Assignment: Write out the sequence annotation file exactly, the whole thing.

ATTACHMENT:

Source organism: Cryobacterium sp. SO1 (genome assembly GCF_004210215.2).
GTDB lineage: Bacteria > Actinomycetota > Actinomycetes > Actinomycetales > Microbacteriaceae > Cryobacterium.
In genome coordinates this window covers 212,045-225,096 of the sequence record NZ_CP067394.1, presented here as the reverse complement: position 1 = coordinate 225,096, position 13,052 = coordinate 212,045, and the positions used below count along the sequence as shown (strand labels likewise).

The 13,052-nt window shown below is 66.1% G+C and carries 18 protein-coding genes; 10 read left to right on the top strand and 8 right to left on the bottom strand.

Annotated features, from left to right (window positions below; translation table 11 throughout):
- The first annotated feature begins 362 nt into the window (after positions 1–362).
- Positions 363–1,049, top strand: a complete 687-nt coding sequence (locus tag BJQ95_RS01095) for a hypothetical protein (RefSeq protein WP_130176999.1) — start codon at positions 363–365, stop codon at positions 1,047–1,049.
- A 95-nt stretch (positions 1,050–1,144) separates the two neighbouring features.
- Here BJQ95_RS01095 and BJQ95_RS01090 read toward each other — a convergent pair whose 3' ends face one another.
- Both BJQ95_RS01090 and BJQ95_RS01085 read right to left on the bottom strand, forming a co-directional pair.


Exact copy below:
Source organism: Cryobacterium sp. SO1 (genome assembly GCF_004210215.2).
GTDB lineage: Bacteria > Actinomycetota > Actinomycetes > Actinomycetales > Microbacteriaceae > Cryobacterium.
In genome coordinates this window covers 212,045-225,096 of the sequence record NZ_CP067394.1, presented here as the reverse complement: position 1 = coordinate 225,096, position 13,052 = coordinate 212,045, and the positions used below count along the sequence as shown (strand labels likewise).

The 13,052-nt window shown below is 66.1% G+C and carries 18 protein-coding genes; 10 read left to right on the top strand and 8 right to left on the bottom strand.

Annotated features, from left to right (window positions below; translation table 11 throughout):
- The first annotated feature begins 362 nt into the window (after positions 1–362).
- Positions 363–1,049, top strand: a complete 687-nt coding sequence (locus tag BJQ95_RS01095) for a hypothetical protein (RefSeq protein WP_130176999.1) — start codon at positions 363–365, stop codon at positions 1,047–1,049.
- A 95-nt stretch (positions 1,050–1,144) separates the two neighbouring features.
- Here BJQ95_RS01095 and BJQ95_RS01090 read toward each other — a convergent pair whose 3' ends face one another.
- Both BJQ95_RS01090 and BJQ95_RS01085 read right to left on the bottom strand, forming a co-directional pair.